SHAFAQNA – The attempted revolution in Bahrain started quietly, days after President Hosni Mubarak stepped down from power in Egypt in February 2011. It consisted of a few hundred unarmed protesters dressed in brightly coloured T-shirts and jeans, the women wearing headscarves, waving Bahraini flags, proclaiming themselves ‘people of peace’ and calling for democracy.
Then one young demonstrator was shot in the back at close range by security forces loyal to the state’s authoritarian leader, King Hamad bin Isa al-Khalifa. His death changed everything. Thousands of people gathered at the Pearl roundabout – a giant white monument in the centre of the capital, Manama – to protest against his killing, adding fuel to the anti-government movement. ‘It was as if we had been underwater with no oxygen, and suddenly we had managed to get our heads above and were able to breathe for the first time,’ Maryam Alkhawaja, a 27-year-old civil rights protester, told me on the phone from Bahrain in September. ‘I honestly think that if the government hadn’t shot someone on the first day it would not have lasted.’ Nearly four years later, the protests are still going.
In years to come Maryam, her sister Zainab and their father, Abdulhadi, may be looked on as a family who changed the course of history. Undeterred by the threat of arrest and torture, the Alkhawajas fight for democracy in a mainly Shia Muslim country that has been ruled by the same Sunni dynasty for more than 200 years. While Bahrain has an elected legislative assembly, the king is the supreme authority and members of his family hold the main political and military posts.
It is a country where criticising the government, even on Twitter, is an arrestable offence (a friend of Maryam’s, Nabeel Rajab, has been detained in prison since October 2, charged with ‘insulting a public institution’ in a tweet). In September the United Nations voiced concerns about ‘ongoing violations’ of freedom of expression in Bahrain. Yet Maryam and her family persistently criticise the government and are frequently arrested.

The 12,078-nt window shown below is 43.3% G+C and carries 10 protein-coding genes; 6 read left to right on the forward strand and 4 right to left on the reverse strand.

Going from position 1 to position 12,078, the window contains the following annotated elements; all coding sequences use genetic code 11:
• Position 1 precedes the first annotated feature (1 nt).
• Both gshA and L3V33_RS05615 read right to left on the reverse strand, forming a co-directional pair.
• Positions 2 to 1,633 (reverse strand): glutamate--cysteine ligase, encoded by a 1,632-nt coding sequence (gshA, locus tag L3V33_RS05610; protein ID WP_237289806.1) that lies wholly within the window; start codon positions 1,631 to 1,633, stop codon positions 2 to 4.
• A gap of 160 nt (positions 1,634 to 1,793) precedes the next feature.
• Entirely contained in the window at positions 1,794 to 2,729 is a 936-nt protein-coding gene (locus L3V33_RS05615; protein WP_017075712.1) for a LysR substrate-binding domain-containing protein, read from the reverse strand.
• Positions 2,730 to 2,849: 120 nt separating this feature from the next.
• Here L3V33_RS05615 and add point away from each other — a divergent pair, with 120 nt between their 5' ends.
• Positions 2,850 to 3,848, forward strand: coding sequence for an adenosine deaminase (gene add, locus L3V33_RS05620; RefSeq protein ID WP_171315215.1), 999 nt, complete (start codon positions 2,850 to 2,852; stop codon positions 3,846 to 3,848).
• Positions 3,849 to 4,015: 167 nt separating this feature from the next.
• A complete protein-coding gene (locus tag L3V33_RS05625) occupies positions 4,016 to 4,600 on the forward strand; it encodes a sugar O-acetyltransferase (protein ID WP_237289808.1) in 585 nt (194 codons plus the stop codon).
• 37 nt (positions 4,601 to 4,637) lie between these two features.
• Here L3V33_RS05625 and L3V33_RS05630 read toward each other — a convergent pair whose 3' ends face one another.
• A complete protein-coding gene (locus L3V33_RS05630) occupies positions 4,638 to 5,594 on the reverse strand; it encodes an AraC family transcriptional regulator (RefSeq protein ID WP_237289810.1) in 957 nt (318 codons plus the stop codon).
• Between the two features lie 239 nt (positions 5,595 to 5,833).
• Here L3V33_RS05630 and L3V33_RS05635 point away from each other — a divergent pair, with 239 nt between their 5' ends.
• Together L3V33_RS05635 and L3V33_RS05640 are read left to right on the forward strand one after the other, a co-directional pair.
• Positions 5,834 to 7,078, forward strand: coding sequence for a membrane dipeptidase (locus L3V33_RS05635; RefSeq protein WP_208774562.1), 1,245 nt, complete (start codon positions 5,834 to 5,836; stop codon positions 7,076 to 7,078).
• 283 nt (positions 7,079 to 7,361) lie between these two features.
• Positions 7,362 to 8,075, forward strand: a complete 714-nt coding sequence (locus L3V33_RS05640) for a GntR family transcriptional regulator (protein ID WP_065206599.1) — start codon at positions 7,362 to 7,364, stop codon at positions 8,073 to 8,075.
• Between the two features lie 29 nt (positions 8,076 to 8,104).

Abdulhadi is serving a life sentence in Jaw prison – from which have emerged harrowing reports of torture, including that of child prisoners – charged with ‘organising and managing a terrorist organisation’ (he founded a human rights organisation). Zainab was arrested on October 14 despite being nearly nine months pregnant after she ripped up a picture of the king in court – while already facing a charge of ripping up his picture. ‘We’re worried she will give birth in prison,’ Maryam said. Maryam herself had only just been released from jail, and still had a torn shoulder muscle from a beating she received at the hands of the state security forces.
The Alkhawaja family is the subject of an extraordinary documentary, We Are the Giant, made by Greg Barker, an American former war correspondent turned filmmaker. He tells the stories of three uprisings of the Arab Spring – in Libya, Syria and Bahrain – through the experiences of ordinary citizens: Osama, who describes how his 21-year-old son, Muhannad, who was brought up in Virginia, went back to Libya, the country of his birth, to fight Gaddafi’s forces in Benghazi; Ghassan and Motaz, who try to remain committed to peaceful resistance even as Syria becomes an increasingly violent place in which to live; and Maryam and Zainab.